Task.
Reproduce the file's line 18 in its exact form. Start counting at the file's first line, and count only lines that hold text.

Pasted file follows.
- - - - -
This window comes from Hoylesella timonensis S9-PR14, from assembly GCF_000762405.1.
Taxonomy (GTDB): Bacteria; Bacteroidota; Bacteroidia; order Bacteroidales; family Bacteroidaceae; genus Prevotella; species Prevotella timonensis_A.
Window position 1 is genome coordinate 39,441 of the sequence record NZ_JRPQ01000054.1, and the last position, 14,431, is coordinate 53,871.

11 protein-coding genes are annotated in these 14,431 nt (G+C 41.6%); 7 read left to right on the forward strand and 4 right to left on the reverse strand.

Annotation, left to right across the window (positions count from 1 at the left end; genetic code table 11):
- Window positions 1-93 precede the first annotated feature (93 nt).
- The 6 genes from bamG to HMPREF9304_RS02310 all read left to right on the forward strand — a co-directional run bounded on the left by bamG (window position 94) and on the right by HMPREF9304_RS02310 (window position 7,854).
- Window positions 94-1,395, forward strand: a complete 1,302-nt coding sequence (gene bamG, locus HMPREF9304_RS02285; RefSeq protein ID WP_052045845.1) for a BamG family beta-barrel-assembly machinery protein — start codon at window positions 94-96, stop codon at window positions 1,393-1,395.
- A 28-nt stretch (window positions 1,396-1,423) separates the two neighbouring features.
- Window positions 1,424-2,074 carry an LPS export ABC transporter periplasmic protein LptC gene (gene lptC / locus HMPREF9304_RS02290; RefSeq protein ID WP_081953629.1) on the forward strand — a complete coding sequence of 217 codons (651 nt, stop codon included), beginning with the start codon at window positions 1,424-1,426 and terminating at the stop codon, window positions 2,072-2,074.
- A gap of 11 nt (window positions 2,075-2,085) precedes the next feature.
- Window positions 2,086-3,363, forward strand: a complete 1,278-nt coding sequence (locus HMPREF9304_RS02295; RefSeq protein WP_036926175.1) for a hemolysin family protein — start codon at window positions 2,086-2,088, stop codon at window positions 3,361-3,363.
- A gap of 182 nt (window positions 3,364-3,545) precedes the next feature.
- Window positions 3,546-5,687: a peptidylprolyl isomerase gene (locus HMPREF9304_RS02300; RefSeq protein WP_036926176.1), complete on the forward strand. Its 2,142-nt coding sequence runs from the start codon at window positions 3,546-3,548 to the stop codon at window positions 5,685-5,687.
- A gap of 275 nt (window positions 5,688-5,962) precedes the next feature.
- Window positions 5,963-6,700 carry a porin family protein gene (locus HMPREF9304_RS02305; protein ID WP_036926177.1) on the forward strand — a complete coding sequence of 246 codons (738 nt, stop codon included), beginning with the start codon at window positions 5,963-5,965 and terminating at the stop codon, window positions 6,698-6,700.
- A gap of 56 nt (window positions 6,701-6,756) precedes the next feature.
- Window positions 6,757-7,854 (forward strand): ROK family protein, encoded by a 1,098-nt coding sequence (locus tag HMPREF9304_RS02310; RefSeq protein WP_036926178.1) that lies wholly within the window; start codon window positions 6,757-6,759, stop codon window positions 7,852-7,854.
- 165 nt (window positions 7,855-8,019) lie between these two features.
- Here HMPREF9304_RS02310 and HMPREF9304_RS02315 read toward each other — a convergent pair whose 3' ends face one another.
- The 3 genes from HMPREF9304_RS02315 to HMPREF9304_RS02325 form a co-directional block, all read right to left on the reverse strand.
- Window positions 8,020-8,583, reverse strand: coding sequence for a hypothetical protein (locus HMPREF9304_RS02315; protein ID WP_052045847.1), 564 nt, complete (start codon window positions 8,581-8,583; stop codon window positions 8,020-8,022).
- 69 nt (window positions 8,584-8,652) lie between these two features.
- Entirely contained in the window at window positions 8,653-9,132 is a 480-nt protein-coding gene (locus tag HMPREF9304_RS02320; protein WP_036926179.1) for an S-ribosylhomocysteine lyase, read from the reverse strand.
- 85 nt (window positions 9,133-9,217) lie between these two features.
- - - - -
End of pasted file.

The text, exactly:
- Window positions 6,757-7,854 (forward strand): ROK family protein, encoded by a 1,098-nt coding sequence (locus tag HMPREF9304_RS02310; RefSeq protein WP_036926178.1) that lies wholly within the window; start codon window positions 6,757-6,759, stop codon window positions 7,852-7,854.